I made this leche flan from my friend Sol Cruz‘s recipe. Sol is one of those cooks who have a natural knack for whipping up great food without the aid of a recipe. She’s also too modest to trumpet her talent that I had to practically drag this leche flan recipe out of her bit by excruciating bit. So, because she won’t write down the recipe, I’m going to write it down for her.
First of all, let me tell you how Sol and I met. It was at a Parent and Teacher Information Night in 2009. Our youngest sons were in the same class at primary school. From afar, I immediately recognized her as someone who used to teach at Mapua Institute of Technology where I went to college. She was one of those instructors who went straight into teaching after obtaining their Bachelor of Science degree. But because she taught Electrical Engineering subjects – I studied Computer Engineering – I was not lucky enough to become her student. As a young and attractive female Electrical Engineering instructor, students of the opposite sex counted themselves lucky when they ended up in one of Sol’s classes.
Fast-forward 18 years to 2009 and there we were running into each other at that info night, but this time as mums. We exchanged knowing smiles that conveyed the acknowledgment that we both were Pinays. I’m sure a lot of Pinays overseas have been in a similar situation and are familiar with the protocol. I mustered enough courage to sit beside Sol and whisper in her ear, quite brazenly I thought. “Was your maiden name Cureg?” Sol beamed with delight, “Yes, don’t tell me naging estudyante kita?” Straightaway there was rapport between us. The friendship started to bloom soon after.
Relationships with my female friends usually develop in a slow and measured manner. But with Sol, it was fast and firm. It was like I’ve found a sister in her.
Now let’s talk about leche flan. Leche flan is one of those dishes that I love to eat but will never attempt to make. I was just plain intimidated by it. I didn’t even want to know how it’s done. Personally, I prefer no-brainer dishes. To my mind, leche flan was like rocket science.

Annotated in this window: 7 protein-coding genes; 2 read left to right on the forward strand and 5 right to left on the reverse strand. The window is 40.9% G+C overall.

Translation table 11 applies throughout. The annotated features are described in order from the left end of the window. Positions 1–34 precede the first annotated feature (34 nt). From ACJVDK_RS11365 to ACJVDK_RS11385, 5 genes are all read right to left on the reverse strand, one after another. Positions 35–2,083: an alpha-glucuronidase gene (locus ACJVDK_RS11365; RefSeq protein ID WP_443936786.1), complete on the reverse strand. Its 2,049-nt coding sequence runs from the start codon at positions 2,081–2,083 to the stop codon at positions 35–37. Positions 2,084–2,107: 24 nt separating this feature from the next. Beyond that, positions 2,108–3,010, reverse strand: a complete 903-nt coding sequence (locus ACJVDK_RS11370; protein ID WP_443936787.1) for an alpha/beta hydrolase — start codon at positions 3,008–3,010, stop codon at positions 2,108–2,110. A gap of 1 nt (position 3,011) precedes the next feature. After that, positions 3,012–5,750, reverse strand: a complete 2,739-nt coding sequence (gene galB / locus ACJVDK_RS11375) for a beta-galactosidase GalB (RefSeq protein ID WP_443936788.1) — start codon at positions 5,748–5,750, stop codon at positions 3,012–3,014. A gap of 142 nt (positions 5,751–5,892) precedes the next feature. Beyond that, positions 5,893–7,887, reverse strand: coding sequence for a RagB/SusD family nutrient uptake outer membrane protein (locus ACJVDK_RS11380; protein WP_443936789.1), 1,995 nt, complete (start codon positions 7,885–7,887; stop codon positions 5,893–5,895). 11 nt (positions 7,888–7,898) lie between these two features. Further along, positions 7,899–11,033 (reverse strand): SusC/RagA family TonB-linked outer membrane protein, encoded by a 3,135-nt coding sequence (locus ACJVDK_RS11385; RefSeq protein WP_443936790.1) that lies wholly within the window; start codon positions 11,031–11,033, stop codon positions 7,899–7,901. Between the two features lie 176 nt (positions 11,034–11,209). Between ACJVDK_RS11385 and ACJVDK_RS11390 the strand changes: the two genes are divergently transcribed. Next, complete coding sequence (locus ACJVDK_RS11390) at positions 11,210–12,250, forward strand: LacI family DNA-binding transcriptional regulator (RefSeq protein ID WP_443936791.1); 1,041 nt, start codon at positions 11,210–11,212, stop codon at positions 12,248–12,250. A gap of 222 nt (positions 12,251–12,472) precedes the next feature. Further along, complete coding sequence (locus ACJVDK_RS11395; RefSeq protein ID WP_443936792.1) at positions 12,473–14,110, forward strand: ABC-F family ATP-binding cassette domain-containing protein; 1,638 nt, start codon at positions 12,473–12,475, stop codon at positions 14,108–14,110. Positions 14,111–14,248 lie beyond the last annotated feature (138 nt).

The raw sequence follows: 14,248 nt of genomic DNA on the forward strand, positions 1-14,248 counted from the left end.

But when Sol brought leche flan to one of our get-togethers, I couldn’t resist being curious. One tiny spoonful later and I was hooked. It was that good! I jokingly asked Sol for the recipe. Her reply? “Madali lang yan!” I was skeptical. I consider Sol’s work at a Sydney power company to be akin to black magic – esoteric and nerdy. So I expected that everything else she did would be technical too, like the leche flan, for example. So letting go of my reservations, I challenged her, “Sige nga, paano?”
And here it is. The recipe turned out to be a no-brainer after all, just how I wanted my dishes to be. The magic is revealed and it turns out there is none. All one needs is a healthy dose of curiosity. A son who has a hankering for leche flan helps too.
- 6-8 tbsp white sugar
- 10 egg yolks
- 395 gm tin condensed milk
- 375 ml tin evaporated milk
- 1/2 tsp vanilla extract, optional
- 2 liters boiling water, for steaming
How to Cook Leche Flan
Make caramel by melting the sugar in a small non-stick pan over low heat. Move the pan in a circular motion as the sugar melts to stop it from burning and to mix the caramel with the unmelted sugar granules. The caramel is ready when it becomes clear and has turned a deep golden brown. Pour the caramel into a round non-stick baking pan 20 cm across and at least 4 cm deep. Allow the caramel to coat the bottom of the pan. Set aside to cool and harden. Don’t panic when the caramel pops like small firecrackers as it hardens.
In a large bowl, whisk the egg yolks, condensed milk, evaporated milk and vanilla extract together until smooth to make the leche flan mixture. Pour the mixture into the baking pan containing the hardened caramel. Cover tightly with a sheet of aluminium foil and cook in a covered steamer for about 25 minutes. Keep an eye on the steamer’s water level and replenish with boiling water as required.
To check if the leche flan is done, uncover the pan carefully about halfway, take a clean toothpick and stick it in the middle of the flan. Take the toothpick out and wipe it on the end of your finger. If no residue is left then the leche flan is done. Remove the baking pan from the steamer and allow it to cool.
To serve, work a small knife around the pan’s edge, take a large round plate, cover the pan with it and in one smooth motion invert the leche flan onto the plate. Enjoy!